Modeling a Thermal Seepage Laboratory Experiment

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A thermal seepage model has been developed to evaluate the potential for seepage into the waste emplacement drifts at the proposed high-level radioactive materials repository at Yucca Mountain when the rock is at elevated temperature. The coupled-process-model results show that no seepage occurs as long as the temperature at the drift wall is above boiling. This important result has been incorporated into the Total System Performance Assessment of Yucca Mountain. We have applied the same conceptual model to a laboratory heater experiment conducted by the Center for Nuclear Waste Regulatory Analyses. This experiment involves a fractured-porous rock system, composed of ... continued below

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1 pages

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Zhang, Y. & Birkholzer, J. July 30, 2004.

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Description

A thermal seepage model has been developed to evaluate the potential for seepage into the waste emplacement drifts at the proposed high-level radioactive materials repository at Yucca Mountain when the rock is at elevated temperature. The coupled-process-model results show that no seepage occurs as long as the temperature at the drift wall is above boiling. This important result has been incorporated into the Total System Performance Assessment of Yucca Mountain. We have applied the same conceptual model to a laboratory heater experiment conducted by the Center for Nuclear Waste Regulatory Analyses. This experiment involves a fractured-porous rock system, composed of concrete slabs, heated by an electric heater placed in a 0.15 m diameter ''drift''. A substantial volume of water was released above the boiling zone over a time period of 135 days, giving rise to vaporization around the heat source. In this study, two basic conceptual models, similar to the thermal seepage models used in the Yucca Mountain Project, a dual-permeability model and an active-fracture model, are set up to predict evolution of temperature and saturation at the ''drift'' crown, and thereby to estimate potential for thermal seepage. Preliminary results from the model show good agreement with temperature profiles as well as with the potential seepage indicated in the lab experiments. These results build confidence in the thermal seepage models used in the Yucca Mountain Project. Different approaches are considered in our conceptual model to implement fracture-matrix interaction. Sensitivity analyses of fracture properties are conducted to help evaluation of uncertainty.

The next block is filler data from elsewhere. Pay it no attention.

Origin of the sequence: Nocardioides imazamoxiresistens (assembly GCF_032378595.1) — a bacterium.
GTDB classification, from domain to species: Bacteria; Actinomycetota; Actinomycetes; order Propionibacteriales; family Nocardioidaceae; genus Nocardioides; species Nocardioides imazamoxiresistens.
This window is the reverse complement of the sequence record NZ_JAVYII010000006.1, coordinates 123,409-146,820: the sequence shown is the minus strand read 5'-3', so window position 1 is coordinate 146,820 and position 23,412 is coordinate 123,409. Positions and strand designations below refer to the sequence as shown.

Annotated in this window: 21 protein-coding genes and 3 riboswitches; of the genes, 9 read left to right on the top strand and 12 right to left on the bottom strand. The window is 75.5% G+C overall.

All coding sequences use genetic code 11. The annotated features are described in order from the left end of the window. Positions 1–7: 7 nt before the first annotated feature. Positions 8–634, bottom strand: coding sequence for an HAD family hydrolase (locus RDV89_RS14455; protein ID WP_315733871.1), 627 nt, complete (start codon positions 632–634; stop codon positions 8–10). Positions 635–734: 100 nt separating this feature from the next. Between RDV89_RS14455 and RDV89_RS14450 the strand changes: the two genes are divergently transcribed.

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1 pages

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INIS; OSTI as DE00837625

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  • Other Information: PBD: 30 Jul 2004

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  • Report No.: NONE
  • Grant Number: NONE
  • DOI: 10.2172/837625 | External Link
  • Office of Scientific & Technical Information Report Number: 837625
  • Archival Resource Key: ark:/67531/metadc787715

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Office of Scientific & Technical Information Technical Reports

Reports, articles and other documents harvested from the Office of Scientific and Technical Information.

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  • July 30, 2004

Added to The UNT Digital Library

  • Dec. 3, 2015, 9:30 a.m.

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  • Feb. 10, 2016, 7:43 p.m.

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Zhang, Y. & Birkholzer, J. Modeling a Thermal Seepage Laboratory Experiment, report, July 30, 2004; Las Vegas, Nevada. (digital.library.unt.edu/ark:/67531/metadc787715/: accessed July 21, 2018), University of North Texas Libraries, Digital Library, digital.library.unt.edu; crediting UNT Libraries Government Documents Department.